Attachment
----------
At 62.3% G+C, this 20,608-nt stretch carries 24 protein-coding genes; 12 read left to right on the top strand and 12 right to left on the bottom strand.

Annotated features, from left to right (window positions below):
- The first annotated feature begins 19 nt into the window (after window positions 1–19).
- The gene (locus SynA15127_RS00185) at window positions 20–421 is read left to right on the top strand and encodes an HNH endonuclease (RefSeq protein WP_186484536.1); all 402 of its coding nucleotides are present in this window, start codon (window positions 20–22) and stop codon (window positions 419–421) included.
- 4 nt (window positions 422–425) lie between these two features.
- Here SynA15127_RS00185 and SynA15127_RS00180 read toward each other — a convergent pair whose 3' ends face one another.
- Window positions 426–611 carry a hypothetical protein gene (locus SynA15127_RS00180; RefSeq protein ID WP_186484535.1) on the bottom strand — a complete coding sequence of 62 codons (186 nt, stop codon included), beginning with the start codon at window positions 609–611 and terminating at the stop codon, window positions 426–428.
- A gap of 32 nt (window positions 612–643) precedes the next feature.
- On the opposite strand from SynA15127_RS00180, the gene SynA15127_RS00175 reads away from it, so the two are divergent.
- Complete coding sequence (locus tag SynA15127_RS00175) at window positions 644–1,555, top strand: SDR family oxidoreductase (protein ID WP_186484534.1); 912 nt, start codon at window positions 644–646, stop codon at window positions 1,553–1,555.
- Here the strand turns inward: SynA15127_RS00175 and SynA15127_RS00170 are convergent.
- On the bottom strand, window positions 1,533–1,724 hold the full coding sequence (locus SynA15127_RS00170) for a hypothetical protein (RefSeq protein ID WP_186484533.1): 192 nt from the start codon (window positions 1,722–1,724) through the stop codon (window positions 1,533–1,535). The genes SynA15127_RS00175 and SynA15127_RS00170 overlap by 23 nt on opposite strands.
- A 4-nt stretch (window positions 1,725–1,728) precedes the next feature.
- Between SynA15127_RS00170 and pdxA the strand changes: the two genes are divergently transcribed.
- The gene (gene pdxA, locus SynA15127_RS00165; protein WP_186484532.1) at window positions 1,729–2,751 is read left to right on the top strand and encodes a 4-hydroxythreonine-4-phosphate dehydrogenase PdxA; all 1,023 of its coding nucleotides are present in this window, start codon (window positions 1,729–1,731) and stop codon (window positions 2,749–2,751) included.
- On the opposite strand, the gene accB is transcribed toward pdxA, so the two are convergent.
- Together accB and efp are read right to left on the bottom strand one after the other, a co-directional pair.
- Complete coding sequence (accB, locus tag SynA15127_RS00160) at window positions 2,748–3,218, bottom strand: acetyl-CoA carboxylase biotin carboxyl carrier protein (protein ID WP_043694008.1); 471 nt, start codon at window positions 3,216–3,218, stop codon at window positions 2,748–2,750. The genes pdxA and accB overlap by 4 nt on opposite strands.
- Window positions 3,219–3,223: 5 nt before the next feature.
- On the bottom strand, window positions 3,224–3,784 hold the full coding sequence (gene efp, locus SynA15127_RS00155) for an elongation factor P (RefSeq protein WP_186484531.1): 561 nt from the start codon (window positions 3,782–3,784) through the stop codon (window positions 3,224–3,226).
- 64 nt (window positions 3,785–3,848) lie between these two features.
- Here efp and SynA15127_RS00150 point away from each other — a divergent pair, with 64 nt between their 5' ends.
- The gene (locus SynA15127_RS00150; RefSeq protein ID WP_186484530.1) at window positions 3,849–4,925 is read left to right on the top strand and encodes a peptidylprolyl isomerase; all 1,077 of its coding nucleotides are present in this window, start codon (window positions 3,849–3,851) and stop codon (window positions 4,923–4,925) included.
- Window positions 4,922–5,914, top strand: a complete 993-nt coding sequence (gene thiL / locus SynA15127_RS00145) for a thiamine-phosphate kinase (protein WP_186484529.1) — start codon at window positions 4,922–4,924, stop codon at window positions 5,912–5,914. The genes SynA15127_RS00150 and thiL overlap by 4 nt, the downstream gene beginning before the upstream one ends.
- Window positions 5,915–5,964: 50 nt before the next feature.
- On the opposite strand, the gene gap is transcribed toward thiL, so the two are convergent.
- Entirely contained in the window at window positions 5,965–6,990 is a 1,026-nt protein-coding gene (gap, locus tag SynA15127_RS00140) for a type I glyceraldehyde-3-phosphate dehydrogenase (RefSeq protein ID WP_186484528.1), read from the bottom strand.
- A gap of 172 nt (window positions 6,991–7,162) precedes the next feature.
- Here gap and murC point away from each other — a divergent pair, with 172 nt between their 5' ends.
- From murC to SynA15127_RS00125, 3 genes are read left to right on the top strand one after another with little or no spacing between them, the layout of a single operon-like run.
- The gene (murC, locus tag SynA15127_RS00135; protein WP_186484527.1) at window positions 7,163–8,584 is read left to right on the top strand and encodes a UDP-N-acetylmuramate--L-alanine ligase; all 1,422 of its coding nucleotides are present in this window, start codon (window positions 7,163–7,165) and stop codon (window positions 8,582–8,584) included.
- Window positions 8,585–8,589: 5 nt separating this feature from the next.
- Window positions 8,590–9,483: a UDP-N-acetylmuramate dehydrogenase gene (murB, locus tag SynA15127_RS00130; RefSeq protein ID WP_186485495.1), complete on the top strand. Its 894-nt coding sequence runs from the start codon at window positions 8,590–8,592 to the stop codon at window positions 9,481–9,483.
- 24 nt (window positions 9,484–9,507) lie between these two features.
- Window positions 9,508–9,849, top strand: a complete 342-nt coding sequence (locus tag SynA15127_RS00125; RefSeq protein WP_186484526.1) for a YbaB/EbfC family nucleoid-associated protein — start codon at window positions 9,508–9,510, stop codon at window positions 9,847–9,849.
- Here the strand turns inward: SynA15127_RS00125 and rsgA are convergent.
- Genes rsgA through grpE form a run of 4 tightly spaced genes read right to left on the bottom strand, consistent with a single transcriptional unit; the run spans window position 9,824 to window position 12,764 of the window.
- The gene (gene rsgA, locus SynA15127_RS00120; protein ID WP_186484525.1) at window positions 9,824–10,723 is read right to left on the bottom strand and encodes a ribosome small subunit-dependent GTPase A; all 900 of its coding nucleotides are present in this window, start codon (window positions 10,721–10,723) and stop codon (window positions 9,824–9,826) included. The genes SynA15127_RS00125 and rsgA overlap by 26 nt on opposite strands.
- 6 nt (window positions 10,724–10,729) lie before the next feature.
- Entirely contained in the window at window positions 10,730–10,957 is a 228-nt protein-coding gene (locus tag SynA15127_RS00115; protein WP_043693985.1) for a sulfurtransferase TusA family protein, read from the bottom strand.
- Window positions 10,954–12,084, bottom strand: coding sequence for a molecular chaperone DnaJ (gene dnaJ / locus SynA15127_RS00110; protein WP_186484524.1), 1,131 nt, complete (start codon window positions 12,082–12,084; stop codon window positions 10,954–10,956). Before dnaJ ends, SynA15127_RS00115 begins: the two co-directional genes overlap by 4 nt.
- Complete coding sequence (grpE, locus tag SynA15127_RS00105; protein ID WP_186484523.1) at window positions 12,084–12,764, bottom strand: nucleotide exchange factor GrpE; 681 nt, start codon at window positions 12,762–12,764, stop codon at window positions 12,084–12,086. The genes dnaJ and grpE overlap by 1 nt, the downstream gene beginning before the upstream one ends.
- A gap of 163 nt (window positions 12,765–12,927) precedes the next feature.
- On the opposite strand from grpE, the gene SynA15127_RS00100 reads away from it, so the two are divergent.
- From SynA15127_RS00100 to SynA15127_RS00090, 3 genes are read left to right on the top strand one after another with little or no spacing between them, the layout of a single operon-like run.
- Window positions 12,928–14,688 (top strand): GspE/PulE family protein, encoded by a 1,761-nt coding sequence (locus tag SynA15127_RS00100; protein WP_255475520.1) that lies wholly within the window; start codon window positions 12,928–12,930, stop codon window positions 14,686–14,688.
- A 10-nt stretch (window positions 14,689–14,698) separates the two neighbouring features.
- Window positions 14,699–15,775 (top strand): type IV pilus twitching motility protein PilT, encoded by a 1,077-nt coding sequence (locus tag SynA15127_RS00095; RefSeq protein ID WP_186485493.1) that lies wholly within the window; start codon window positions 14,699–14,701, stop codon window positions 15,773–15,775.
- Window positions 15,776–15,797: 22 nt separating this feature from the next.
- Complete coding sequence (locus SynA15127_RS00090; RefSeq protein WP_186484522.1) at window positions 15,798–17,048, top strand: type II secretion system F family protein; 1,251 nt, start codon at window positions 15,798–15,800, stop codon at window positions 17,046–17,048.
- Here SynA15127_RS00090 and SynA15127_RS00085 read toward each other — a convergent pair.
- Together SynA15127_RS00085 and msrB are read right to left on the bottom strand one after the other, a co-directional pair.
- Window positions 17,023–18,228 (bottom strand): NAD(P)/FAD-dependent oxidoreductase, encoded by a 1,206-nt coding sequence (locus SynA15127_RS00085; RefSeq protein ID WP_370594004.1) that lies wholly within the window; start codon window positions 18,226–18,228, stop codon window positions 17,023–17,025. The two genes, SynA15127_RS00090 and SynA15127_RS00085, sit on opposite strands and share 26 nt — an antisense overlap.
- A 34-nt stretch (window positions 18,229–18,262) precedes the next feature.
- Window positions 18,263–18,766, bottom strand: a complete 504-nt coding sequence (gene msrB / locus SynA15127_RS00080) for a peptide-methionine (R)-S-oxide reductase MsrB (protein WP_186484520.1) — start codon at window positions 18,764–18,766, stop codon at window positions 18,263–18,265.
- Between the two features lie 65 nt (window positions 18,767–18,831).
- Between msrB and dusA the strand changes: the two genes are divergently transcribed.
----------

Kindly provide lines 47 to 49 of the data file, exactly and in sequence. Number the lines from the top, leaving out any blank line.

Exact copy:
- A 10-nt stretch (window positions 14,689–14,698) separates the two neighbouring features.
- Window positions 14,699–15,775 (top strand): type IV pilus twitching motility protein PilT, encoded by a 1,077-nt coding sequence (locus tag SynA15127_RS00095; RefSeq protein ID WP_186485493.1) that lies wholly within the window; start codon window positions 14,699–14,701, stop codon window positions 15,773–15,775.
- Window positions 15,776–15,797: 22 nt separating this feature from the next.